Jayne Crouch was diagnosed with glioblastoma, the deadliest form of brain cancer, in March 2014. Doctors said her best course of action was chemotherapy, but even then, the chances of surviving two years were 2 to 3 percent.
“They kind of consider after two years it’s a miracle or whatever,” said her husband, Carl Crouch.
Nearly two years later Jayne, 53, is still alive thanks to a happy accident.
While sitting in a doctor’s waiting room, Carl started looking through a medical magazine and came across an ad for trials of a non-invasive form of cancer treatment. The treatment uses electromagnetic waves to disrupt the reproduction of cancer cells, essentially stopping the spread of the cancer. The device was created by Novocure and is called Optune.
“It basically disrupts the mitosis,” said Maciej Mrugala, a neuro-oncologist at the University of Washington School of Medicine, and one of the lead researchers on the study. “Being able to disrupt this process is very desirable, and that’s exactly what this therapy does.”
On Tuesday a study published by the Journal of American Medical Association outlined the effectiveness of the treatment.
“There is no question that this treatment works,” Mrugala said.
Crouch was one of 695 patients who undertook the study. The study looked at patients with glioblastoma who were being treated with both chemotherapy and Optune. The group was then compared to a population that only underwent chemotherapy.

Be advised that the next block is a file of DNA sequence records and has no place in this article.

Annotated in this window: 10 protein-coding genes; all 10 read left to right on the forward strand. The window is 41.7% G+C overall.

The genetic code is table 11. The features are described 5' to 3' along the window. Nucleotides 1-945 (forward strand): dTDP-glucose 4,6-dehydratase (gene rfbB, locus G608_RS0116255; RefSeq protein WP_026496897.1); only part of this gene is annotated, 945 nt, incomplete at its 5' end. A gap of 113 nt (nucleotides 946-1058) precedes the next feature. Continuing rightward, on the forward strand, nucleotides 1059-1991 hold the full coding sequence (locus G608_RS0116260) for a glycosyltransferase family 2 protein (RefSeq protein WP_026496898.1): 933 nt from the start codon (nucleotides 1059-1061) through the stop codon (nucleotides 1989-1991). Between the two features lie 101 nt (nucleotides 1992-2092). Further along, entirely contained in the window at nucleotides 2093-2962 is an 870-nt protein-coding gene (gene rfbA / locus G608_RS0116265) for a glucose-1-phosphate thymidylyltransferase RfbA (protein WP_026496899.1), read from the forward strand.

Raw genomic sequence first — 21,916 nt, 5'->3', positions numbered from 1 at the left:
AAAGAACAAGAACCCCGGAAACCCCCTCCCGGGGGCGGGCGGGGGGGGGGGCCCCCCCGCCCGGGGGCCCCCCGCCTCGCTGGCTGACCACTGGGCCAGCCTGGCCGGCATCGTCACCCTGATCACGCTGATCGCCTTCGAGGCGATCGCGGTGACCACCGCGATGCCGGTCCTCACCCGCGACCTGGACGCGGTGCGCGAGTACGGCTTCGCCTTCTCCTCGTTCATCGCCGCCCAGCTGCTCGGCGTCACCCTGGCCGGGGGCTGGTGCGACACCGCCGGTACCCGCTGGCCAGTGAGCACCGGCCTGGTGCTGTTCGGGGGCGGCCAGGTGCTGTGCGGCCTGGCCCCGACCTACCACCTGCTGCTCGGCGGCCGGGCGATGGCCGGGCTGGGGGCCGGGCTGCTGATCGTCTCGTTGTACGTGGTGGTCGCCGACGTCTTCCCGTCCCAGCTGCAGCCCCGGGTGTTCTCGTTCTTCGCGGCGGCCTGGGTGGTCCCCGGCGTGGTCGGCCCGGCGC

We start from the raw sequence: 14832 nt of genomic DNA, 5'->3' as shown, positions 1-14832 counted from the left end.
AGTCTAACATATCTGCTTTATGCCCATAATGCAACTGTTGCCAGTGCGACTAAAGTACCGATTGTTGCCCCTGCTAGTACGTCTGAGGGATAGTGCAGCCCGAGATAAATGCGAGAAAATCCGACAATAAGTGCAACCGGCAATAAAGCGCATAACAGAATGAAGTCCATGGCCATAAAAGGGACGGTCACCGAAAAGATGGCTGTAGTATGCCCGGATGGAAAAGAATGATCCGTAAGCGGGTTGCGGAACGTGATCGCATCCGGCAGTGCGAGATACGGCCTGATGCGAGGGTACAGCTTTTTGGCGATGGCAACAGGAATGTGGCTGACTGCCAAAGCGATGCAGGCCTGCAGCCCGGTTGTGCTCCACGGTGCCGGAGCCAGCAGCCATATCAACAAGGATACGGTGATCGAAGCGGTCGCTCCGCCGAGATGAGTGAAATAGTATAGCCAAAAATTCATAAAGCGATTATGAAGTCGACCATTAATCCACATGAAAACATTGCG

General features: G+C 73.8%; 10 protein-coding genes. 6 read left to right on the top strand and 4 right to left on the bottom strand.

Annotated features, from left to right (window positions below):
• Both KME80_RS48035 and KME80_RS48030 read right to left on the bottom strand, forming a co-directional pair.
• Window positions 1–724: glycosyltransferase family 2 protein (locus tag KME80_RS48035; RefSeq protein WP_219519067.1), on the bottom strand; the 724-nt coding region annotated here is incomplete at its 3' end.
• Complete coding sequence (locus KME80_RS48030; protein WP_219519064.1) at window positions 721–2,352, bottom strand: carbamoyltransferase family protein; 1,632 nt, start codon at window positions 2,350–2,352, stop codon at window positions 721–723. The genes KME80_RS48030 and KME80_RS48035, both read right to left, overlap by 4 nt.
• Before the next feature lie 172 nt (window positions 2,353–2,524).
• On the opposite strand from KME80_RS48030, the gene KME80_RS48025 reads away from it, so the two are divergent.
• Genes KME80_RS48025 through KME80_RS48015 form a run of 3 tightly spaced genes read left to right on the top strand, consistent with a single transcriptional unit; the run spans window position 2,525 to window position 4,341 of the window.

According to Mrugala, the overall survival rate of patients using both Optune and chemotherapy was 20.5 months. Those patients only using chemotherapy lived 15.6 months.
“Of course this might sound that this is not a lot of time, but you have to keep in mind that this is a very deadly disease,” he said.
The treatment itself is unusual partially because it’s non-invasive, Mrugala said.
“This is very new to a lot of patients,” he said, “and not everybody is comfortable with using it.”
The success of the trials will likely pave the way for wider use, Mrugala said.
Crouch can testify to the ease of the treatment. The Optune device rests on her head much like a knit cap. The machine emits wave-like electric fields known as Tumor Treating Fields. A machine that the patient carries with them in a messenger-style bag powers the device. The whole thing weighs about 10 pounds, Crouch said.
“I just have to commit to carrying this backpack around 24/7 and I have to keep my head shaved,” Crouch said.
It’s recommended that patients wear the device 18 hours a day. Crouch said the device has allowed her to stay active and engaged.
“We’re constantly outside doing activities even with this Novacure device,” Carl said.
As part of the trials the Crouchs traveled to Seattle once a month. Novacure paid for their board and lodging while Crouch underwent a variety of tests.
“They never use the word remission because they know it’s always going to come back,” she said. “It’s just a matter of when. So this device is really just kind of holding it off, if you will.”
The device was recently approved by the Food and Drug Administration. Mrugala said that the success of this study could lead to wider use of Optune treatment, even for other types of cancer.
On Tuesday the Crouchs traveled to Seattle for an MRI where she will learn her latest prognosis. Despite the seriousness of her disease, both Carl and Crouch remain upbeat.
“If she bosses me around I know she’s having a good day,” Carl said.
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